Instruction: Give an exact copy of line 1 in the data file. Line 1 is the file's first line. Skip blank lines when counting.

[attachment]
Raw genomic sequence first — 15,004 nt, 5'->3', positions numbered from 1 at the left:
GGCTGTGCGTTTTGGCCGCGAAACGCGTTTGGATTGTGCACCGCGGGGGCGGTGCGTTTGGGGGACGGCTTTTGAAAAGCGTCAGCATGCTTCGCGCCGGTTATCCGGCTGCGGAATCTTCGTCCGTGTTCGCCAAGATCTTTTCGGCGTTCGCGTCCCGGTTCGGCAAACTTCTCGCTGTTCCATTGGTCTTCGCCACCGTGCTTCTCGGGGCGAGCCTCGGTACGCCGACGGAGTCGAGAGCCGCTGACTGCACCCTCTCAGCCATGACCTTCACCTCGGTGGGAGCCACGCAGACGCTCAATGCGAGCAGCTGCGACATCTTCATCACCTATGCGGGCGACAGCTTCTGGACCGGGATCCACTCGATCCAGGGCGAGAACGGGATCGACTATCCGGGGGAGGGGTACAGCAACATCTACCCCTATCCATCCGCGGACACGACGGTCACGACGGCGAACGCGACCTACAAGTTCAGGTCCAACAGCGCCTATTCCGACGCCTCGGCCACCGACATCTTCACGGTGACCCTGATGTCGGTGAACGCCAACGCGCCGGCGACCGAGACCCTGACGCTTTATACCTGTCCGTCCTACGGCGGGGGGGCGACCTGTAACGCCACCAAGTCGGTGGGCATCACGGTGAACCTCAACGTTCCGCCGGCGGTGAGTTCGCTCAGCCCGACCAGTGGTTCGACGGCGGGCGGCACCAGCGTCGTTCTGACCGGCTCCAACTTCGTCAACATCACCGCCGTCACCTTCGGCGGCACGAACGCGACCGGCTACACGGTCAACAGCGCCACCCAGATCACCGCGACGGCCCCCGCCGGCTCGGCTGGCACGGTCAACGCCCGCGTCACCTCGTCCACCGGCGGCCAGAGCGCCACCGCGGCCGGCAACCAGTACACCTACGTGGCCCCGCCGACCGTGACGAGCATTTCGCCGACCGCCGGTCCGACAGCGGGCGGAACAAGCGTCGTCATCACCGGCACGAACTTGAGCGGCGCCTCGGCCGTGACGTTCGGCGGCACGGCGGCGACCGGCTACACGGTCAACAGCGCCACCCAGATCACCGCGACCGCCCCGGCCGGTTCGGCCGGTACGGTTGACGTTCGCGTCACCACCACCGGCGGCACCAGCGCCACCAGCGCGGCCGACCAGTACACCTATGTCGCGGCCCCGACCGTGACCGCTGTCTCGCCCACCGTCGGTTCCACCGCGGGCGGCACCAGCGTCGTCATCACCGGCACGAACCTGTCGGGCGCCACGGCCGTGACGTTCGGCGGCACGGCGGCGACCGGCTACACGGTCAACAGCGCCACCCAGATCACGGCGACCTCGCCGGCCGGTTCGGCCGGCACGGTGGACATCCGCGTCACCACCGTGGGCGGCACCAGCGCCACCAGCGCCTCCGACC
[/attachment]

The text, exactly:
Raw genomic sequence first — 15,004 nt, 5'->3', positions numbered from 1 at the left: